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I was recently invited to speak at Enzed's bi-annual conference in Sydney. Enzed is the brand Parker Hannifin's Hose Doctors operate under throughout Australia and New Zealand.

In addition to speaking at the conference, I had the opportunity to talk to many of the 200 delegates.

One of the many interesting things I learnt was, before a new recruit can begin working as a Parker Hose Doctor, he or she must attend a two-week training program. And apparently it's intensive - 80 contact hours plus homework.

This commitment to rigorous training is reassuring to those of us who from time to time find ourselves having to work in close proximity to an operating hydraulic system.

I know any time I find myself working near a large diameter, multi-spiral hose pressurized to 6,000 PSI I hope the guy who fabricated it knew what the heck he was doing.

And for good reason too. The consequences of being in the vicinity of a hose failure can be devastating.

The week following the conference I had a meeting with a lecturer at a local vocational college. He was in the process of developing a hydraulics training module for a group of apprentices and had chosen 'Industrial Hydraulic Control' as the class text.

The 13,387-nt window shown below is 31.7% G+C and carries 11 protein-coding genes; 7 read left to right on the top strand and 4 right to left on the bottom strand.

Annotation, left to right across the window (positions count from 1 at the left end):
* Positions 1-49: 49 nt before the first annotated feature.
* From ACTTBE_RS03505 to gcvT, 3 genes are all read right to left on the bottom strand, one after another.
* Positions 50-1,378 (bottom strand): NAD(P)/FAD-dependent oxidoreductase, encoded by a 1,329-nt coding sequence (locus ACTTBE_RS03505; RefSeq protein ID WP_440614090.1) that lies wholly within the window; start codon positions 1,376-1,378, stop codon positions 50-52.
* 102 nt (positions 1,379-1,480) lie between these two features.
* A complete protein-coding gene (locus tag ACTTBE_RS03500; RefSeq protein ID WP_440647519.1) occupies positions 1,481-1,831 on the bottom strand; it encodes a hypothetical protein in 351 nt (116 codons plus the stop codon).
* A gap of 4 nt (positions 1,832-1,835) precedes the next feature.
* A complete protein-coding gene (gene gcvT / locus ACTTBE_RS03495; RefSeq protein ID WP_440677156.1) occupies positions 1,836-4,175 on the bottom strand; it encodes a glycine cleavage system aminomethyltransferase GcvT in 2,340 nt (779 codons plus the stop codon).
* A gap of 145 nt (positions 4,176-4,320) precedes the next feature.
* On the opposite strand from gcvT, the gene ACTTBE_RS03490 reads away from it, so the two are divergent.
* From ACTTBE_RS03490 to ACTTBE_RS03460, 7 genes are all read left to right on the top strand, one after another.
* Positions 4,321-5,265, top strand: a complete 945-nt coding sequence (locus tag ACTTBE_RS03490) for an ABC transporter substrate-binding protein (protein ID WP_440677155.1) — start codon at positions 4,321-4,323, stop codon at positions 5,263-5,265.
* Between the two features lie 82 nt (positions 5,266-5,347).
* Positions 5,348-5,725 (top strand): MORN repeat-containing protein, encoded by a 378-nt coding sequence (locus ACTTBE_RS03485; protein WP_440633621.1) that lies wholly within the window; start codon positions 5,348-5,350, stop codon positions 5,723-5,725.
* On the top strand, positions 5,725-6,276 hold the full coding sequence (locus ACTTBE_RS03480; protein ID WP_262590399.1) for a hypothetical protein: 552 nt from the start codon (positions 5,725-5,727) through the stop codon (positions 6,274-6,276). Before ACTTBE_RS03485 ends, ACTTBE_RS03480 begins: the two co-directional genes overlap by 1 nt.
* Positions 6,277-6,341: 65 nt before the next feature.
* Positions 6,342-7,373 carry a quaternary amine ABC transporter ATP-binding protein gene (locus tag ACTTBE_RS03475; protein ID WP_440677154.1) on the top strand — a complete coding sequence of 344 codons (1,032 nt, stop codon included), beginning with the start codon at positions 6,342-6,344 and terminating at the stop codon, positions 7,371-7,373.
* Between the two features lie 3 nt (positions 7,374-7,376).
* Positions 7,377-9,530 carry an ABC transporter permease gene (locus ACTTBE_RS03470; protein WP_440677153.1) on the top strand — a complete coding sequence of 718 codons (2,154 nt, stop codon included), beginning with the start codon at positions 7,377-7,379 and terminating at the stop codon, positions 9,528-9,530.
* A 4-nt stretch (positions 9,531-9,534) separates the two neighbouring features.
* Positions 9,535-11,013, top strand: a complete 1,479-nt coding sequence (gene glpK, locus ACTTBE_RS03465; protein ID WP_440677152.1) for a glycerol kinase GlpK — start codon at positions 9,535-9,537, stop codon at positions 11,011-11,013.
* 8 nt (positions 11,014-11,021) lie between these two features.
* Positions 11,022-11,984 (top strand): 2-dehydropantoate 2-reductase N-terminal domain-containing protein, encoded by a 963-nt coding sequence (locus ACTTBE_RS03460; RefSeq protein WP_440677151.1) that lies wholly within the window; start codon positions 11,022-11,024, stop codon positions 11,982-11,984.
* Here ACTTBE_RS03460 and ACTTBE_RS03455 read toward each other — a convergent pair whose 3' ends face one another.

During our conversation it was revealed that the basic hydraulics program he was preparing involved 36 hours of contact time.

As you know, I'm a big advocate of continuous learning and the pursuit of knowledge, but I found myself thinking this is less than half the amount of training a Parker Hose Doctor gets - in just one specialized area.

My point is, without any further education in hydraulics, when these apprentices become tradesman, there's nothing preventing them from working on any type of hydraulic equipment.

But should it be this way?

In most developed countries the Electrician is a licensed trade.

This means if you're a 'sparky' you must be appropriately trained and licensed for the type of electrical work you're doing.

And for those of us who aren't - it's illegal to fiddle.

Why is this so? Simple really. If you don't know what you're doing your chances of getting fried (or frying someone else) increase significantly.

There's similar parallels in hydraulics of course and those of us who've been around a while have seen the hydraulic equivalent of electrocution occur far too often.

Should hydraulics be regulated in a similar way to electrics?

Frankly, I think it's inevitable. And in my next hydraulics message in a few days time I'll explain why.

By Brendan Casey